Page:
It’s been quite an unusual four months for me, after volunteering to return to the workplace. By that I don’t mean my writing desk, but rather the kind of workplace where it was essential to be showered, dressed, and out of the house by 8 A.M. For a full time writer used to managing her own time, that level of social commitment was quite a stretch. Yet is was an easy decision to return to work, one I took in order to help my husband, because we/he runs our/his business, a medical practice which we started together eight years ago, and the place from where I wrote all my books save the most recent. Its success is not only important to our family, but important to me. So, when faced with the knowledge that he needed a receptionist at what was going to be a very busy time, and that I was writing a first draft with no particular pressure of a deadline, going back to work was not only a no-brainer, it was the right thing to do.
Sometimes doing the right thing is hard.
The position was the same as I’d fulfilled before, only back then I was also working clinically as a cardiac physiologist. I suggested this time that I'd go back to work solely as a receptionist. My reasons were twofold. In the first instance, I wasn’t sure how effective I’d be clinically, after being out of practice for two years. Could I still perform an ultrasound with the same skill, or program a pacemaker without causing a fatal error? But secondly, and in the interest of full disclosure, I decided that if I was still good at my old job, I didn’t want to become too useful. I didn’t want to make it so I couldn’t retreat to the writing cave when I needed to. Just enough help to keep things running well, but not so much that he couldn’t do it without me. I thought that was the easier option.
How wrong could I have been?
While I was working in the NHS, I relied on having a receptionist. A decent one ensured that my list of patients ran on time, and that I got lunch. Karen, Anita, Debbie; I salute you. And now there I was, trying to keep things running for other people in what had become a very busy clinic. It turns out, I wasn’t all that bad, most of the time. I just about held things together. But let’s be clear. Writing books in comparison is easy. Yes, there’s a lot to do, and a lot of responsibility, but it boils to down this; to write a book, I get the grand total of a whole year, and quite a bit of help. Agents, editors, copy editors. Multiples of each. If you give me one year, with one job to do, I can write you a decent book. Working on reception however, means that I was being pulled in five different directions in as many minutes. I was on the front line, and fuck, it was hard.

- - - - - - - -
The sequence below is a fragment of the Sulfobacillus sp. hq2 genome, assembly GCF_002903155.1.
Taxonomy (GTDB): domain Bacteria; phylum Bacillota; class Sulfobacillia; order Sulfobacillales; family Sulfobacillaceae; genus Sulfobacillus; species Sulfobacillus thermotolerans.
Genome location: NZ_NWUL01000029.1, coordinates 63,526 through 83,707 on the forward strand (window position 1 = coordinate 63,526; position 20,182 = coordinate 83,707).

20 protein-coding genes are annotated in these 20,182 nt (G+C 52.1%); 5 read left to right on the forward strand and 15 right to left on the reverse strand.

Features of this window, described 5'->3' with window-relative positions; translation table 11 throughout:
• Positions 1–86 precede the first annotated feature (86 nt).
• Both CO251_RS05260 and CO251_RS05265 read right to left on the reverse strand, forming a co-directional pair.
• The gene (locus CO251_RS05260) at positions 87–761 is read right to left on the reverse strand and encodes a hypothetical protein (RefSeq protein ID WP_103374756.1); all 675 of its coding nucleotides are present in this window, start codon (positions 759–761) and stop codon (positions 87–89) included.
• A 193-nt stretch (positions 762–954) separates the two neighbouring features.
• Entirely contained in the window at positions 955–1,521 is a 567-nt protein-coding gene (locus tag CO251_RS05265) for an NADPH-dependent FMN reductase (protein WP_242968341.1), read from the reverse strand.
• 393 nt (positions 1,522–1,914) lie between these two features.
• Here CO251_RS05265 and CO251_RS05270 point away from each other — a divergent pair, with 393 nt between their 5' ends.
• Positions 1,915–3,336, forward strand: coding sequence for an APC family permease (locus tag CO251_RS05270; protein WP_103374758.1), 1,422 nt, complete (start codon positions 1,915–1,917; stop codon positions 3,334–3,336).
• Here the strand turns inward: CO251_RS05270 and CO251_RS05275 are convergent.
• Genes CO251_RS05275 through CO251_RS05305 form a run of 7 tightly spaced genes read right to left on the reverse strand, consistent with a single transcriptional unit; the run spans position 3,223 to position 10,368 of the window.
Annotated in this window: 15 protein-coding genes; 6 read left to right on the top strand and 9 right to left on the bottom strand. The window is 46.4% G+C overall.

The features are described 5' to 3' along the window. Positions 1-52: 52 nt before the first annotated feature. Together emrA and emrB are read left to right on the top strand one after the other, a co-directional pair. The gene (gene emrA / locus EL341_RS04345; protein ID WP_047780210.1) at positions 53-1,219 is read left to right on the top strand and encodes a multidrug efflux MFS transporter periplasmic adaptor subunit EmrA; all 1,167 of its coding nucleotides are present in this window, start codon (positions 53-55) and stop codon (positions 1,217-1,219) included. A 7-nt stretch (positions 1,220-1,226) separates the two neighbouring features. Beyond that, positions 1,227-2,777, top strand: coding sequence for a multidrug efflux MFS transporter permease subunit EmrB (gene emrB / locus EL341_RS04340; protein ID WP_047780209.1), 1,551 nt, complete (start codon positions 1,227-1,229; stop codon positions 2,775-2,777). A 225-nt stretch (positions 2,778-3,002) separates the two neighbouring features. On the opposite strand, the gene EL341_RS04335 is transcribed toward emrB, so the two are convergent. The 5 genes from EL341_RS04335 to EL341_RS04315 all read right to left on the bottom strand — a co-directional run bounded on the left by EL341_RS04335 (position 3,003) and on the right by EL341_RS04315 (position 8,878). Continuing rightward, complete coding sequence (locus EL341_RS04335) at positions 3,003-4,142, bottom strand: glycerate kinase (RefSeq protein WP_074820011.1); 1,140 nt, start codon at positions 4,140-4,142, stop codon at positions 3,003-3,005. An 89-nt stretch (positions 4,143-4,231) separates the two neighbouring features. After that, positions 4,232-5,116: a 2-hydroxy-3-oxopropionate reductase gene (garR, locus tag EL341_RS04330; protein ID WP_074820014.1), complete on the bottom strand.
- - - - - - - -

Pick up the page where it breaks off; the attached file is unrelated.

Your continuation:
Working two jobs is tough. The afternoon, my new writing time, suddenly became way less productive. It didn’t take long before the ability to write anything half decent began to feel agonisingly elusive. Writing isn’t a stable job, and income is often low and unpredictable. It had been a year since I had fulfilled my last contract, and there I was writing not very much, in a new genre without an editor. Writing is the best job in the world for me, but I wasn’t coming up with anything consistent, couldn’t narrow down that one idea. My mind was distracted, and not just by reception and medical stuff, but by my apparent failings as a writer; the last book that I had written which hadn’t yet sold. What an albatross that began to feel like, even though I was really happy with it when I had finished it. Was my temporary foray back into the working world just a run up to jumping back in full time? I was starting to wonder whether it might be.
And then I got the email that all writers are waiting for. My latest book had sold. First in the UK, then Italy. Germany, North America, and Greece, all followed. My fears, as real as they were, turned out to be unfounded. I was a contracted writer again. I knew I would need to get back to writing full time as soon as possible and we started planning my departure from the workplace for a second time. But I found that it wasn’t as easy to step back as I thought it would be. I liked being back, having co-workers, seeing patients. It was nice when people asked me to give an opinion on something clinical, and I found that I could actually remember diagnoses and cardiac dimensions. It seems that reference ranges will be forever imprinted on my brain.
So, after four months visiting a version of my old life, I am now back at my desk, working for myself. Today, I haven’t brushed my hair, and at least fifty percent of my clothes function part time as pyjamas. Does it feel good? Yes, and perhaps a little unreal. I once thought that writing a book, selling it once, was all that I would need to do in order to have a long career working as a writer. Now I realise that’s not the case. I know it’s possible not to have contracts renewed, to write books and have them not sell. But I also know it’s possible to step back into my old job, and do it reasonably well, which makes stepping away from it somehow sweeter still. Because I have been reminded that writing is where my heart lies. I know how it felt to be writing out of contract, not knowing whether I would sell another book to a publishing house, wondering whether my one chance had come and gone. Yet, despite the long road to get here, and the ups and down along the way, later this year my next book will be published. Perhaps in hindsight, it’s not returning to work in our office that is unusual. Instead, the fact that I’m working again as a full-time writer is the most unusual, precious thing of all.